If I had to distill my experience at Teva Canada Limited (“Teva”) down to a single word, it would be “exposure”. Throughout my 10-week internship for Osgoode’s Intellectual Property (IP) Law and Technology Intensive Program, I got an inside look at the business and legal complexities of a multinational, leading pharmaceutical company with generic, innovative and operational arms. Pharmaceutical law weaves together IP, health and corporate/commercial law (with threads of privacy and competition law throughout), resulting in a dynamic, multidisciplinary and collaborative practice. As a Legal Intern at Teva, I had the opportunity to learn about and experience each of these areas of law in an in-house setting, which made for a highly rewarding and educational semester.
Throughout my internship, I honed my legal drafting and research skills, attended meetings across departments and functions, and attended court, cross-examinations and meetings with external counsel. In addition to new substantive law, these experiences taught me practical legal skills and how to apply what I had learned in my previous law school courses. I came out of the internship with a new professional skillset and feeling more prepared and excited to begin my career as a lawyer following graduation.
One of my favourite experiences was the unique opportunity to “see how the medicine is made” by touring each of Teva’s three manufacturing, packing and distribution facilities. Donning the personal protective equipment, seeing the enormous machines and watching the coming and going of hundreds of personnel demonstrated the massive scientific, operational and logistical task of bringing a drug to our pharmacies. Although these tours weren’t typical legal work (no blackline was required!), they provided me with a better appreciation for the legal risk and regulatory considerations that pervade almost all activities of the business. Given the role of in-house counsel in facilitating business activities, I learned that having a thorough understanding of and appreciation for every aspect of the business is essential.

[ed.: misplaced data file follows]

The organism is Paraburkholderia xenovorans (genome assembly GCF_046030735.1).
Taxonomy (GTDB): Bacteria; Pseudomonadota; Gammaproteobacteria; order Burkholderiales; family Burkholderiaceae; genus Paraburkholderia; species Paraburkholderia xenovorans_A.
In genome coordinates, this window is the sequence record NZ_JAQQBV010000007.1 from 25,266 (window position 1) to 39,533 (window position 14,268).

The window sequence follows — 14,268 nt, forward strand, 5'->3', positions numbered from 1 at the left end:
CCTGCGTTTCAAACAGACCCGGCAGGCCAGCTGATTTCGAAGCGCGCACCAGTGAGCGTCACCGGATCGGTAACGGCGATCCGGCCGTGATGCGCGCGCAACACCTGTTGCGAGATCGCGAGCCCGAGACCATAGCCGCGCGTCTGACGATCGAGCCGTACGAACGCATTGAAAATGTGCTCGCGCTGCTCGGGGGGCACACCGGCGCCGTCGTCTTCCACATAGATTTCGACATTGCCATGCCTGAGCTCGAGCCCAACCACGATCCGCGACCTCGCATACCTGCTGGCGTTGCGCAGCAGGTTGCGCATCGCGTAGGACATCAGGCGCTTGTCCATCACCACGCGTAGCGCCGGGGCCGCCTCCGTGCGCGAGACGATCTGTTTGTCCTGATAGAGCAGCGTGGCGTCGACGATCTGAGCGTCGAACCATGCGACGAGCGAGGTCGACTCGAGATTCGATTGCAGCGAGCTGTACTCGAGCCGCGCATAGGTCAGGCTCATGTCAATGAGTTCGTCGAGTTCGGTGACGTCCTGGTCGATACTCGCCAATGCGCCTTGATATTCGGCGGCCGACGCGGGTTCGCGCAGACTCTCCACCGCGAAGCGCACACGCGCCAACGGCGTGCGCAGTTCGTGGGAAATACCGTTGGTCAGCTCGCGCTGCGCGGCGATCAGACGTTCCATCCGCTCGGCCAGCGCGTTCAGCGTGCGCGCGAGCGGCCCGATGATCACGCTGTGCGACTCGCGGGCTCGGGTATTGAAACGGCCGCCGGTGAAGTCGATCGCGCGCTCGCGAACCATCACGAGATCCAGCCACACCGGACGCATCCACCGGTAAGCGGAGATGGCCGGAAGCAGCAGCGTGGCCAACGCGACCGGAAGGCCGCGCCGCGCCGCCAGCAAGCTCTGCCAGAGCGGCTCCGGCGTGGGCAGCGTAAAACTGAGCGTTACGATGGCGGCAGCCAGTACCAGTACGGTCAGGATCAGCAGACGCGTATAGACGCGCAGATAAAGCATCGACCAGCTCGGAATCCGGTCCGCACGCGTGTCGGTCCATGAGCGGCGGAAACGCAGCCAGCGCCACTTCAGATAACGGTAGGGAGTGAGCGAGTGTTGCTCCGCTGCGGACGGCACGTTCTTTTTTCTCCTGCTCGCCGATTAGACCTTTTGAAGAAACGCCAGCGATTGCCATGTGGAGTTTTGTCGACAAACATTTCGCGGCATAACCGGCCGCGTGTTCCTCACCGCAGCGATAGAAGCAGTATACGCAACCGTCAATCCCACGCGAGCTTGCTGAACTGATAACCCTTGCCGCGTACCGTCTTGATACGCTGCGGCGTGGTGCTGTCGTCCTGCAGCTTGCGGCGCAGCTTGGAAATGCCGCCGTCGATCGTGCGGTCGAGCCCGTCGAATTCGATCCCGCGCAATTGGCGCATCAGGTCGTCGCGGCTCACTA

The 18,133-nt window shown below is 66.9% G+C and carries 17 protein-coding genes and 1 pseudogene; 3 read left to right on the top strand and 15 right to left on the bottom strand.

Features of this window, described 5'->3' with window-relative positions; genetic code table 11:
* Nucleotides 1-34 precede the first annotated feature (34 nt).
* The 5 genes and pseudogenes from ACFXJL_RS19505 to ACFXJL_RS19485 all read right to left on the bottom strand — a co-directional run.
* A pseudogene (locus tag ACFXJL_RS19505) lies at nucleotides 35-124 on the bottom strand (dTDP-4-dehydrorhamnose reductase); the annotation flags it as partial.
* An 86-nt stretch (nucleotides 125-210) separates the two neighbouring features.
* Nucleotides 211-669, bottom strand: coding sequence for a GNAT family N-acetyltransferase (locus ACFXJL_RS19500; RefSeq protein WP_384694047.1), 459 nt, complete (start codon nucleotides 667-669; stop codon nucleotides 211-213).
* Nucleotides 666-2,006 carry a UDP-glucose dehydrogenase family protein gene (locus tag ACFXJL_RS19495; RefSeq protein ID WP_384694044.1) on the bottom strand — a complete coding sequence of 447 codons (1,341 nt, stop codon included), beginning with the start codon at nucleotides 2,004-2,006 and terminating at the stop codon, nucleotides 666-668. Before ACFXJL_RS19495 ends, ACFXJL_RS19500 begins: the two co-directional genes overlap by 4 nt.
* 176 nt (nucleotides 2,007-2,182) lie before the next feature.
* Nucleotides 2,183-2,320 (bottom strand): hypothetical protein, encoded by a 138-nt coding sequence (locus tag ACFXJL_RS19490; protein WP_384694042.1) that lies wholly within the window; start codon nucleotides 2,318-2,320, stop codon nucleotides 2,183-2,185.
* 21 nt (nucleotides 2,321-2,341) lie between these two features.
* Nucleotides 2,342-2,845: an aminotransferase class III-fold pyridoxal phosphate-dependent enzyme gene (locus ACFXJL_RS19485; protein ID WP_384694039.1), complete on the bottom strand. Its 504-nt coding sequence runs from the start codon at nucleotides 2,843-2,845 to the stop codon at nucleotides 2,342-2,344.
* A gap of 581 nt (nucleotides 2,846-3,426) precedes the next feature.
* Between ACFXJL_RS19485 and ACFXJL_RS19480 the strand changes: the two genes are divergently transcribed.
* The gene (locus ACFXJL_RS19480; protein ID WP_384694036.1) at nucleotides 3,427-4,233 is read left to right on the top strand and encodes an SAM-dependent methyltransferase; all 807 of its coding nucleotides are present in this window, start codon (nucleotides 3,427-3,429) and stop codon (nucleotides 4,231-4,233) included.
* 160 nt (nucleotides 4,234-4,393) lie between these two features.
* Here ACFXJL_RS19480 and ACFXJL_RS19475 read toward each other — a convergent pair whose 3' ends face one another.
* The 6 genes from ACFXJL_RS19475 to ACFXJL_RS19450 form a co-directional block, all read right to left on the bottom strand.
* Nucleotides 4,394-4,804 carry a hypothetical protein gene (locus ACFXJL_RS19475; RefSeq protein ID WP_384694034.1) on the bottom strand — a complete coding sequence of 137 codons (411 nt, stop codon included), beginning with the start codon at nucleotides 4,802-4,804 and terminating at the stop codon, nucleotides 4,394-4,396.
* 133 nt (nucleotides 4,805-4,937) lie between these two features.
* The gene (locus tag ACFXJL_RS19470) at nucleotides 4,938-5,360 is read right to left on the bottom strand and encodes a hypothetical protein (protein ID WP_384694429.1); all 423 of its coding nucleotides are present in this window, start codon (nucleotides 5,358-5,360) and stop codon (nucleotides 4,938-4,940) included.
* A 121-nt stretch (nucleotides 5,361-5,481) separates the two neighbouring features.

As a former science-nerd turned law student, spending my days discussing some of the same molecules and medicines I conducted laboratory research on in the past kept me engaged, and Teva’s focus on patient care kept me inspired. One of the most interesting aspect of the internship was understanding how IP is at the root of the generic pharmaceutical business, despite generic manufacturers typically not having any patent rights in the molecules they bring to market. The entire business is based on understanding what IP rights exist in a given molecule, how strong those rights are, and when/how those rights can be circumvented to bring more affordable and effective drugs to patients. My experience at Teva gave me a better appreciation for the equally important roles innovative and generic drug manufacturers play in ensuring patient have access to treatments. As a society, we all want safe and effective drugs at a fair price; Teva is helping make that happen.
I am incredibly grateful to my supervisors at Teva, Ben Gray (General Counsel) and David Solomon (Senior Legal Counsel), for their mentorship and for creating such a supportive and varied educational experience – I feel lucky to have learned from them both! Thank you to Professor D’Agostino, Professor Vaver, and the entire IP Osgoode team for making this program possible.
If you are a student interested in IP and/or technology law and looking for a unique, challenging and rewarding way to spend your second-last semester of law school, I highly recommend applying to Osgoode’s IP Law and Technology Intensive Program in January. Just in case the rest of this post hasn’t convinced you, did I mention there are no exams?
Written by Madison Black, Osgoode JD Candidate, enrolled in Professors D’Agostino and Vaver 2019/2020 IP & Technology Law Intensive Program at Osgoode Hall Law School. As part of the program requirements, students were asked to write a reflective blog on their internship experience.